United Kingdom The Tories accuse the Labor leader of wanting to revoke Brexit

The leader of the Labor opposition Keir Starmer has once again caused a political storm by ensuring that his party "does not want divergence" with the European Union

United Kingdom The Tories accuse the Labor leader of wanting to revoke Brexit

The leader of the Labor opposition Keir Starmer has once again caused a political storm by ensuring that his party "does not want divergence" with the European Union. All together, the conservatives have loaded the artillery, accusing him of wanting to revoke Brexit and of plotting re-entry into the EU, with the help of former Prime Minister Tony Blair.

Starmer's new statements occurred again outside the United Kingdom, while passing through Canada, where he declared that "the more values ​​we share (with the EU) the more we will share the future and the less conflict we will have." In the presence of Prime Minister Justin Trudeau, the Labor leader reiterated his intention not to deviate from EU rules and "not to lower environmental standards, or labor rights, or food standards, or anything else."

His words were amplified by the conservative media and especially by The Daily Mail, which is setting the agenda for Rishi Sunak and his shift towards the hard right. The British tabloid headlined directly with "the betrayal of Brexit" and opened the Tories' cannon of thunder.

"Keir (Starmer) voted to remain, and then he supported a second referendum, and then he backed out," Foreign Secretary James Cleverly declared at the time. "He Now he wants to return to the EU but without the name. What really is Labour's position?"

"Starmer wants to return to the EU for all purposes and reactivate the Brexit agony of the past," warned housing secretary Michael Gove, Boris Johnson's former traveling companion in the 'Vote Leave' campaign.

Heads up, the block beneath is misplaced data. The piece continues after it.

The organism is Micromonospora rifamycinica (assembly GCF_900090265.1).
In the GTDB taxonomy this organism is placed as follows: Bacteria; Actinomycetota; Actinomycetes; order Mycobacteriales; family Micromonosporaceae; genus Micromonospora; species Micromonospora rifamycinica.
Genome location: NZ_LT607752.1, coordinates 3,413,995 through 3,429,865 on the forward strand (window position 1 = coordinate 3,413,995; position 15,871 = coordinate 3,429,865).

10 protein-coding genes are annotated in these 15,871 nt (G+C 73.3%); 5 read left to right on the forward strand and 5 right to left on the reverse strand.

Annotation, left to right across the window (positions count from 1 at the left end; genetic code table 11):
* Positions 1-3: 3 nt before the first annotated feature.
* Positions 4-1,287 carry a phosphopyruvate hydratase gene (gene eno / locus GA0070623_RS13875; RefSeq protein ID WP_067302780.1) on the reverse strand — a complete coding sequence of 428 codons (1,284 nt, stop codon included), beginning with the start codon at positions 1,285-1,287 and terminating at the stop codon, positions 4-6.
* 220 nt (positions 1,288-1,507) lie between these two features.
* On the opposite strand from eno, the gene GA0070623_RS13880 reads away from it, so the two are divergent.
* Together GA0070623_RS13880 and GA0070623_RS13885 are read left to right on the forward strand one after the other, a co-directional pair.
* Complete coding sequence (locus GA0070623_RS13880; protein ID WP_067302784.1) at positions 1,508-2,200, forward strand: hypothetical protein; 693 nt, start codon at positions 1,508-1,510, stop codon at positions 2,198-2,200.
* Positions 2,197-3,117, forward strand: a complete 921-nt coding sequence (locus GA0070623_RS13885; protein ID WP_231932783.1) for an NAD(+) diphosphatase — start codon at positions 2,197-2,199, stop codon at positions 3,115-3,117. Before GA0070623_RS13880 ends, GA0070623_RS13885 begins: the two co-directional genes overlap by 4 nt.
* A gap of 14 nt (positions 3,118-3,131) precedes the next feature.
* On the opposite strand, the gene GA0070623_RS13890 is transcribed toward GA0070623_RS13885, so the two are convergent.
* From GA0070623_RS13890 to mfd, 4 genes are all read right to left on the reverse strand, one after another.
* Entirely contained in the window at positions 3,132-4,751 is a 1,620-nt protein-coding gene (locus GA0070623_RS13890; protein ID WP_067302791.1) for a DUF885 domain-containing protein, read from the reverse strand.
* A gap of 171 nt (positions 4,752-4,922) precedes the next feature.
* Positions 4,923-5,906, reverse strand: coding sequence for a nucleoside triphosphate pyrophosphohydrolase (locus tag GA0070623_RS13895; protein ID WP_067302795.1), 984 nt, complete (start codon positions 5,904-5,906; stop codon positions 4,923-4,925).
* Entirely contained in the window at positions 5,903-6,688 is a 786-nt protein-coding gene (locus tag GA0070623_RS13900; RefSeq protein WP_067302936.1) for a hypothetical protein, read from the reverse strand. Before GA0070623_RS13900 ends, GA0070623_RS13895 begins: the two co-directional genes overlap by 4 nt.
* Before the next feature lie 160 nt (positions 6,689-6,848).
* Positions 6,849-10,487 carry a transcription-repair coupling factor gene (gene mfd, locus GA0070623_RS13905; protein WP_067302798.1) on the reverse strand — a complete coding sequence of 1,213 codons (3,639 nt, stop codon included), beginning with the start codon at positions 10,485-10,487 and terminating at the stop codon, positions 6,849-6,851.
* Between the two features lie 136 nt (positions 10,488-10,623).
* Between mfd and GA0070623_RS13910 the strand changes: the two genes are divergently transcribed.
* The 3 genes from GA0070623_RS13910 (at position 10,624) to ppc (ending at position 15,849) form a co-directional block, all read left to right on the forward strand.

Former Home Secretary Priti Patel fired back: "Starmer has spent the last eight years opposing Brexit in Parliament and trying to overturn it. He and his party are 'married' to the EU and the era of European sovereignty."

Former Conservative leader Iain Duncan Smith assured for his part that behind Starmer's maneuvers "is the influence of Tony Blair" and the decision to take "small steps towards the EU." "We now know exactly what Starmer's plan is for a Labor Government," Duncan Smith added. "They want to leave us attached to the EU with an umbilical cord, and little by little they will say that this is not useful, and then they will come back with the idea that the best thing would be to return to membership and renegotiate re-entry."

"Labor's mask has fallen: what they really want is to take us back to the EU," concluded Iain Duncan Smith, recalling the existence of an alleged plan designed by Blair - and aired by several conservative media during the recent meeting of Starmer with Emmanuel Macron in Paris - to bring the UK closer to the EU as an "associate member".

In the midst of the controversy, Starmer has reiterated that he does not plan a return to the EU, nor re-entry into the single market or the customs union. The Labor leader has insisted that his purpose is to "make Brexit work", but the narrative is already being set by the conservative media, anticipating what will be one of Rishi Sunak's main lines of attack in the 2024 campaign. .

Starmer has meanwhile been criticized by the right and the left for his silence in the face of Sunak's "reversal" in action on climate change, with his express renunciation of most of the objectives to reach zero emissions set by en his day by Boris Johnson. Sunak's plan has been harshly criticized even in Conservative ranks, but the Labor leader has decided not to respond personally or present an alternative plan.